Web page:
Somalia's battle with mental illness

Patients in one of Dr Hebab's mental hospitals. Somalia's battle with mental illness gets little support from both the donors and the government. ABDULKADIR KHALIF | NATION MEDIA GROUP 

Somalia has the highest rate of mental illness in the world, according to the World Health Organisation (WHO), with one in three Somalis suffering some form of psychological disorder.

The high prevalence of mental health disorder considers that Somalis have had to endure the stress of more than two decades of civil war, plunging the country into a Hobbesian-like state, where life could aptly be described as "poor, nasty, brutish and short".

In addition to witnessing untold atrocities and horrors visited upon their families and friends, many Somalis have also lived through harsh drought.

The disturbing portrait of the horrors Somalis have been through gives a depressing outlook of the state of mental health in this tentatively-recovering country of 10.2 million.

Many are also routinely diagnosed with post-traumatic stress disorder (PTSD).

As Somalia starts the process of economic and political revival following the military successes of the African forces, there is one final battle which cannot be won through the barrel – mental illness.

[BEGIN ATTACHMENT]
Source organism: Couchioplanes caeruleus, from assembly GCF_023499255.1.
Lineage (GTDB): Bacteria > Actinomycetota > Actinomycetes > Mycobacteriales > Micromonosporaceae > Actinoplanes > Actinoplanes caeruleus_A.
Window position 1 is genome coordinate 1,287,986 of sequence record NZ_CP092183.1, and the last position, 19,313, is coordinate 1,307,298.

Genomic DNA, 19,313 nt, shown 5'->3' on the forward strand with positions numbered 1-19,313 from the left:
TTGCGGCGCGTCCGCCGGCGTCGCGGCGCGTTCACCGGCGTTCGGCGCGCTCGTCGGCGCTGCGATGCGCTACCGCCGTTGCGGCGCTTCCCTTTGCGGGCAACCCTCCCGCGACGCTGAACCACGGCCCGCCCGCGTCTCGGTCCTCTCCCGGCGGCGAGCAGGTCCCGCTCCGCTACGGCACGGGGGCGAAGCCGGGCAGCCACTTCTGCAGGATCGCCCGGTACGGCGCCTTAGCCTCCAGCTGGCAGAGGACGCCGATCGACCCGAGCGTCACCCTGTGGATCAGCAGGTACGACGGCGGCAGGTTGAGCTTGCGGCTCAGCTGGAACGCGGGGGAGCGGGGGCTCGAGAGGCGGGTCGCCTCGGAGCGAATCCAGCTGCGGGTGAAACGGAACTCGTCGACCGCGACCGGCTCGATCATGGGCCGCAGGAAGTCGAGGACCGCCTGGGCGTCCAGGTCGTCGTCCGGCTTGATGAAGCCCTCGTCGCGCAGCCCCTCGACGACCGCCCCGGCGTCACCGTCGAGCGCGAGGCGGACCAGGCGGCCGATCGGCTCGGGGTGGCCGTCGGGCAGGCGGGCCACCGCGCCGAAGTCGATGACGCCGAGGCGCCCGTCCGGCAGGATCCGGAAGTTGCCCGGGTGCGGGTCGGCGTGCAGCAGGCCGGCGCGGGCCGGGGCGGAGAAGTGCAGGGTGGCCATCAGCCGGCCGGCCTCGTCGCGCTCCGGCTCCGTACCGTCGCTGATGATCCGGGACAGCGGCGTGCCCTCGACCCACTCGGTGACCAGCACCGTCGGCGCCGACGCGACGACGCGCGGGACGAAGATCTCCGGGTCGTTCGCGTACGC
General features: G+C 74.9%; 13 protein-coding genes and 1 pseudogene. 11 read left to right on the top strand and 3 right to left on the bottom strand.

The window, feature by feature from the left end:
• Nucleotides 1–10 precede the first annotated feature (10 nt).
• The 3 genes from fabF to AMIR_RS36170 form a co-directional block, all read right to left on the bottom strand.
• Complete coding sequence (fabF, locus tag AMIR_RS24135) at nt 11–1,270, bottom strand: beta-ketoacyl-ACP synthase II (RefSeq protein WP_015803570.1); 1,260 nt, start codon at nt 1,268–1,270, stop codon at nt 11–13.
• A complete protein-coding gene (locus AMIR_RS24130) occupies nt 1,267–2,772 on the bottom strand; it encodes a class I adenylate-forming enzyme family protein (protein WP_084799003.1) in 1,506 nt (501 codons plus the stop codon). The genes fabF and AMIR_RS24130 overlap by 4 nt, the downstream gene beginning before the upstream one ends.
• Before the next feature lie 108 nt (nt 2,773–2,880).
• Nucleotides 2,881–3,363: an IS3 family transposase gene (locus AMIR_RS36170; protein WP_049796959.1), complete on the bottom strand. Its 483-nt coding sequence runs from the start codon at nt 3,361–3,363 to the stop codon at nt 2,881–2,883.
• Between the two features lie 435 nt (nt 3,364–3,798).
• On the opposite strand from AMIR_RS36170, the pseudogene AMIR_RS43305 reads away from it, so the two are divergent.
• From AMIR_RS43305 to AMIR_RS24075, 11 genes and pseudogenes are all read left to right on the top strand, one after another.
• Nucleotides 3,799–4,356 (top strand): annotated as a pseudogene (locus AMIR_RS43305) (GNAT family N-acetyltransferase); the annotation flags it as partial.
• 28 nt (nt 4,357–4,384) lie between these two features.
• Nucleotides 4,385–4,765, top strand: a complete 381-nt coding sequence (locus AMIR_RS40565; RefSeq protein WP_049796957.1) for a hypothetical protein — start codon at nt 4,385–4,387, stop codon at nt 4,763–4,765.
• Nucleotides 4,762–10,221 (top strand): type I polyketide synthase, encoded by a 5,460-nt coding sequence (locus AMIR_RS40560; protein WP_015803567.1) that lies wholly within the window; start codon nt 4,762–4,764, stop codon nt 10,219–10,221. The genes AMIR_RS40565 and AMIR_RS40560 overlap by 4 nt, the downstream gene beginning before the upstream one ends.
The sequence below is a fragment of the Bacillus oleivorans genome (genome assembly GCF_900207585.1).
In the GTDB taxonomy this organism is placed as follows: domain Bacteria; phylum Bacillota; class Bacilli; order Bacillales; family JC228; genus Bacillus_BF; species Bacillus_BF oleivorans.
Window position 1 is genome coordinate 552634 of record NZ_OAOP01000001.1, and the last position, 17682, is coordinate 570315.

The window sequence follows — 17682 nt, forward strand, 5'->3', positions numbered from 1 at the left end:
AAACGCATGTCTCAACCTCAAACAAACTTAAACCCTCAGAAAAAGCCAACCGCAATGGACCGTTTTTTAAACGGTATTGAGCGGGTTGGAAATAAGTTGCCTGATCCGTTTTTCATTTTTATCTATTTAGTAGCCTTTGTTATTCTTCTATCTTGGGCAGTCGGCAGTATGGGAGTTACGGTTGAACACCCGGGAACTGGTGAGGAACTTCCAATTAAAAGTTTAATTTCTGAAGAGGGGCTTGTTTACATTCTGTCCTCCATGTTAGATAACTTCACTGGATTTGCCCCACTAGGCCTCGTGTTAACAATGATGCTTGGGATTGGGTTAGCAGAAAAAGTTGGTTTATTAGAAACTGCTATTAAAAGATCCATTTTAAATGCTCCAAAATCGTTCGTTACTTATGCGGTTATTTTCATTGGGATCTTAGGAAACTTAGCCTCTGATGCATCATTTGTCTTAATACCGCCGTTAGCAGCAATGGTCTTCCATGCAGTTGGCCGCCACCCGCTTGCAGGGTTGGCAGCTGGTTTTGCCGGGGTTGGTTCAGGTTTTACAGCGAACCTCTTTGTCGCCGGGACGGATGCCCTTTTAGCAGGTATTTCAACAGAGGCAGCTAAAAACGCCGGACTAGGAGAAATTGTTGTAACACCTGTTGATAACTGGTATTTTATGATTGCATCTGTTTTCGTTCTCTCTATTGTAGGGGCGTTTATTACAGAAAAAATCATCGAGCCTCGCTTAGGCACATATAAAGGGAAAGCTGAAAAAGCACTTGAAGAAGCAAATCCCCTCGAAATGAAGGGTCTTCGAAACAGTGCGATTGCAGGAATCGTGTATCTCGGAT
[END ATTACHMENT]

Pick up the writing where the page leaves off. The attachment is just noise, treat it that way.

As I pondered the state of mental health in Somalia, my attention quickly shifted to the now lively Abdulle International Airport in Afasiooni – a corruption of the Italian word Aviazione (meaning aviation).

One can hardly remember the last time one sat down in the streets to admire the panoramic Mogadishu coastline, let alone gaze lazily at the dozens of passenger planes landing and taking off – a clear indication of a country getting its act together after years of civil war and instability.

I was on my way on the 21 October Road along the magnificent oceanic view to see Abdulrahman Ali Awale, who founded Mogadishu’s first mental hospital in 2005.